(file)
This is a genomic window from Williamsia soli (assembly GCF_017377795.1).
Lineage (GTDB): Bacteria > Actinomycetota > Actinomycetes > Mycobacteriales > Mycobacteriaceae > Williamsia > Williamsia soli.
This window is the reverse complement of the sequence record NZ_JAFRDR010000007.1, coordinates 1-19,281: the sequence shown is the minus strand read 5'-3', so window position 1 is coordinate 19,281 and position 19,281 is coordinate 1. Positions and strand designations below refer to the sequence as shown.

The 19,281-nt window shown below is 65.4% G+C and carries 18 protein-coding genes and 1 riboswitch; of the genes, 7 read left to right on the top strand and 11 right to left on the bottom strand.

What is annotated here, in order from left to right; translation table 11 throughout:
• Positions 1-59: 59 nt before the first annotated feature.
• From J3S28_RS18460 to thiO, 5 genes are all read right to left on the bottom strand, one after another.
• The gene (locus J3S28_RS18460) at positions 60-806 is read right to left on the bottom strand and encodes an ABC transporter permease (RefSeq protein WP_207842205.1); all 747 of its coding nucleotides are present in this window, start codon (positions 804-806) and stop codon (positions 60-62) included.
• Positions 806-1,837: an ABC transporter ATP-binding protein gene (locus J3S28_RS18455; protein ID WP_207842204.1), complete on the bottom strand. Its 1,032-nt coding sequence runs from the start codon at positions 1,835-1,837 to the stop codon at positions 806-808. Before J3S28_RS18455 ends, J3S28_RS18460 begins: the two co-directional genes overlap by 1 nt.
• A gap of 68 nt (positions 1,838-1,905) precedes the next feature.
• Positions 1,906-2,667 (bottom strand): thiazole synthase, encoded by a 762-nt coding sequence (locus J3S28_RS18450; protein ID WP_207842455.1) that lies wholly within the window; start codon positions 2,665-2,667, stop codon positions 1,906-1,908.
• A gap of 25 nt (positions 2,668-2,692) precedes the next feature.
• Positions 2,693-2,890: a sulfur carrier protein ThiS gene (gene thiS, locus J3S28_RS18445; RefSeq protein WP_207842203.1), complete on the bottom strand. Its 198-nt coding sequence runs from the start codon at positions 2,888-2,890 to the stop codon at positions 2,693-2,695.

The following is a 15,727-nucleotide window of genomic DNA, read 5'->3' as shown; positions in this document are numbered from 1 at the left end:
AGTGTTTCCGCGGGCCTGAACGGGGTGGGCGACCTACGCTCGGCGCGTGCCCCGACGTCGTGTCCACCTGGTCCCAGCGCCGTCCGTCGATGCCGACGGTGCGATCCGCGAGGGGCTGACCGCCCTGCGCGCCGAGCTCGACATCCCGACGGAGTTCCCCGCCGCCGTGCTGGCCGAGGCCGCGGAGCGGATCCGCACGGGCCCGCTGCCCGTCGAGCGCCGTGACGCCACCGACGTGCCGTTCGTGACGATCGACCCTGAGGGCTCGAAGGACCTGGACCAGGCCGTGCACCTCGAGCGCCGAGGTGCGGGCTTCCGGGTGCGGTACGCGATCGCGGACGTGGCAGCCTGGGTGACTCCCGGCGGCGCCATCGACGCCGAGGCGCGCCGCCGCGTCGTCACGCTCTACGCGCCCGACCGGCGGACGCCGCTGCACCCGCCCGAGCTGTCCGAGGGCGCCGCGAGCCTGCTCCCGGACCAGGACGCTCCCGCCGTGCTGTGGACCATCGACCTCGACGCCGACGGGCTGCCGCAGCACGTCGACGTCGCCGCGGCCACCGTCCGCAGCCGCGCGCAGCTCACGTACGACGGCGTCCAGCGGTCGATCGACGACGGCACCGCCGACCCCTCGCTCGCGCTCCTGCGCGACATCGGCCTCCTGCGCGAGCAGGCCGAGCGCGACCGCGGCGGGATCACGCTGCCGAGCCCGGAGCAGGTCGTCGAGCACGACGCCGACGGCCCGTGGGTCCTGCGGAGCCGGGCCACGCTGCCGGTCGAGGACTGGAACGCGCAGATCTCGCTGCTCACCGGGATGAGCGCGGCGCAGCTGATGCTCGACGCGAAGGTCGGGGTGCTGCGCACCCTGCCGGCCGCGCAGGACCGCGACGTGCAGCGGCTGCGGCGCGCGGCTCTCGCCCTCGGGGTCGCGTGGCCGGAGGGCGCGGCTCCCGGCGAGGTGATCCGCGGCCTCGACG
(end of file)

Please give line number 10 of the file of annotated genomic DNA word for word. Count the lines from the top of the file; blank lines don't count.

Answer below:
• A gap of 68 nt (positions 1,838-1,905) precedes the next feature.